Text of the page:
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Office of the President (OP)
S&P affirms Botswana 'A-/A-2' ratings; outlook stable

Botswana has a well-managed minerals economy with a long track record of political stability, and prudent economic policies.
We are affirming our sovereign ratings on Botswana at 'A-/A-2'. The stable outlook reflects our opinion that Botswana will continue to record fiscal and current account surpluses, with intermittent and generally brief exceptions when diamond prices and custom union revenues are low.
On July 23, 2012, Standard & Poor's Ratings Services affirmed its 'A-' long-term and 'A-2' short-term sovereign credit ratings on the Republic of Botswana. The outlook is stable. Our transfer and convertibility (T&C) assessment for Botswana remains 'A+'.
The ratings are supported by Botswana's strong government balance sheet, well-managed minerals-based economy, and long record of political stability.
The ratings are constrained by the country's narrow economic base, which relies heavily on the diamond sector and is vulnerable to shocks, despite efforts to diversify. Fiscal and inflation challenges and still-significant development needs are further rating constraints.
Botswana's stable politics, track record of prudent economic policies, and high transparency are strong by emerging market standards. However, the country's narrow economy, incomes that are among the lowest in the 'A' category, high unemployment, and a high incidence of HIV/AIDS are key credit constraints.
Botswana is one of the world's largest diamond producers, and the diamond industry remains the country's economic locomotive. It is the biggest generators of foreign exchange earnings and government revenues. Abundant, well-managed diamond resources and a social-democratic-style welfare state have helped Botswana become a middle-income country with GDP per capita of about $8,800 in 2011 from one of the world's poorest countries in the 1960s.
The global downturn in 2008-2009 hit Botswana hard, as declining external demand caused the country's key commodity industries, in particular diamonds, to contract sharply. The diamond market rebounded in 2010 before slowing once more in late 2011. The economy has recovered from its 2009 contraction, and we expect real GDP per capita growth to expand at about 3% per year in 2012-2014--just under its predownturn rate--provided that demand for diamonds grows at least modestly.
After large fiscal deficits of 11.5% and 6.1% in the years ending March 31, 2010 and 2011, rising revenues and real expenditure cuts resulted in a smaller fiscal deficit of about 3.1% of GDP in 2011-2012. We forecast that Botswana will run a surplus of 0.9% in the year ending March 31, 2013, thanks to high customs revenues from the Southern African Customs Union, which are already known but are accounted for with a lag, as well as strong growth in other revenues and prudent expenditure management. We anticipate that, if diamond demand is close to prior trends and spending moderates, Botswana will record small fiscal surpluses averaging about 1.8% of GDP in 2012-2015.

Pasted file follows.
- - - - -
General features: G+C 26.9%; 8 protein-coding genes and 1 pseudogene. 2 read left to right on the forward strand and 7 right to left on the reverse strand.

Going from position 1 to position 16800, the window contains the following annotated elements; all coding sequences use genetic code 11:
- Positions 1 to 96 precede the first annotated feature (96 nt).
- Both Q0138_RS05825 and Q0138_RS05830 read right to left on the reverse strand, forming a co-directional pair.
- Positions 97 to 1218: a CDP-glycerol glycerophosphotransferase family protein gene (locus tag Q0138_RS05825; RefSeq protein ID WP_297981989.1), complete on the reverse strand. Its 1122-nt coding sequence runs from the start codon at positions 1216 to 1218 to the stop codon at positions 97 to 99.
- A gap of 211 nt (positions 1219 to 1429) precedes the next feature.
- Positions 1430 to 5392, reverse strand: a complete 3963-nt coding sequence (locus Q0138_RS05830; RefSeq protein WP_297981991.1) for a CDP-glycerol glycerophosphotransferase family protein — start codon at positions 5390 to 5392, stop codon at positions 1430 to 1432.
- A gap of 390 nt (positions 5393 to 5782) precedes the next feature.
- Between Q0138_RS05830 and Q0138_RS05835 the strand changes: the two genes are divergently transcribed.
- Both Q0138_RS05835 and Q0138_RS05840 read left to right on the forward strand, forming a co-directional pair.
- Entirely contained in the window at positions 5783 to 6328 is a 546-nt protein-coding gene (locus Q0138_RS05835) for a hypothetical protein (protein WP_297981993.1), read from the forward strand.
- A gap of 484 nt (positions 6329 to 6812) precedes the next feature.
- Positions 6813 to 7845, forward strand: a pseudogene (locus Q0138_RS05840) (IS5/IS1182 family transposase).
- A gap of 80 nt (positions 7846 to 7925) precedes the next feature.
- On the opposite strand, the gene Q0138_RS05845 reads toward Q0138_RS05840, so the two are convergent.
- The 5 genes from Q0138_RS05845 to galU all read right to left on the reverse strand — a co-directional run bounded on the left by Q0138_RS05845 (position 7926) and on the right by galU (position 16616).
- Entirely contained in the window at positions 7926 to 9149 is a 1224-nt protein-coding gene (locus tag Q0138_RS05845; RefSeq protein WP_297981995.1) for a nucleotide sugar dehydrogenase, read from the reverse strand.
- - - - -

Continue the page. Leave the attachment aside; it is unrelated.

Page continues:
Fiscal deficits over the past three years reduced the government's net asset position to just 1% of GDP in 2010, but it has begun to rise with the stronger fiscal performance, and we expect it to reach 7% of GDP by 2014. The country's net external asset position has weakened, but remains substantial at about 90% of current account receipts and compares favorably with peers.
The current account has moved back into surplus after a deficit of 5.7% of current account receipts in 2009, and we are forecasting small surpluses from 2012 to 2015. This assumes that the recovery in exports will continue, but also that Botswana will see strong growth in imports. Small current account surpluses should allow Botswana to preserve a comfortable net external creditor position of about 80% of current account receipts (CARs) until 2015. We do not expect gross external financing needs to exceed 60% of CARs and usable reserves during the forecast period, which implies a favorable external liquidity position.
The stable outlook balances the economic challenges that the government of Botswana faces against still strong government and external balance sheets. We think these balance sheets will be maintained as Botswana continues to record fiscal and current account surpluses, with only intermittent and generally brief exceptions when diamond prices and customs union revenues are low.
We could lower the long-term rating if fiscal or external slippage significantly diminishes asset buffers. A collapse in global diamond prices or demand would likely be the cause.
We could raise the long-term rating if Botswana's creditworthiness improved, which would likely follow if structural reforms are implemented more quickly, inflation is brought into line with that of peers, dependence on mining declines, and private sector development broadens. However, we do not expect sufficient progress on these factors to result in an upgrade over the next few years.
Sovereign Government Rating Methodology And Assumptions, June 30, 2011
 Criteria For Determining Transfer And Convertibility Assessments, May 18, 2009 Ratings List Ratings Affirmed Botswana (Republic of) Sovereign Credit Rating A-/Stable/A-2 Transfer & Convertibility Assessment Local Currency A+ Senior Unsecured A- Bank of Botswana Sovereign Credit Rating A-/Stable/A-2 Short-Term Debt A-2


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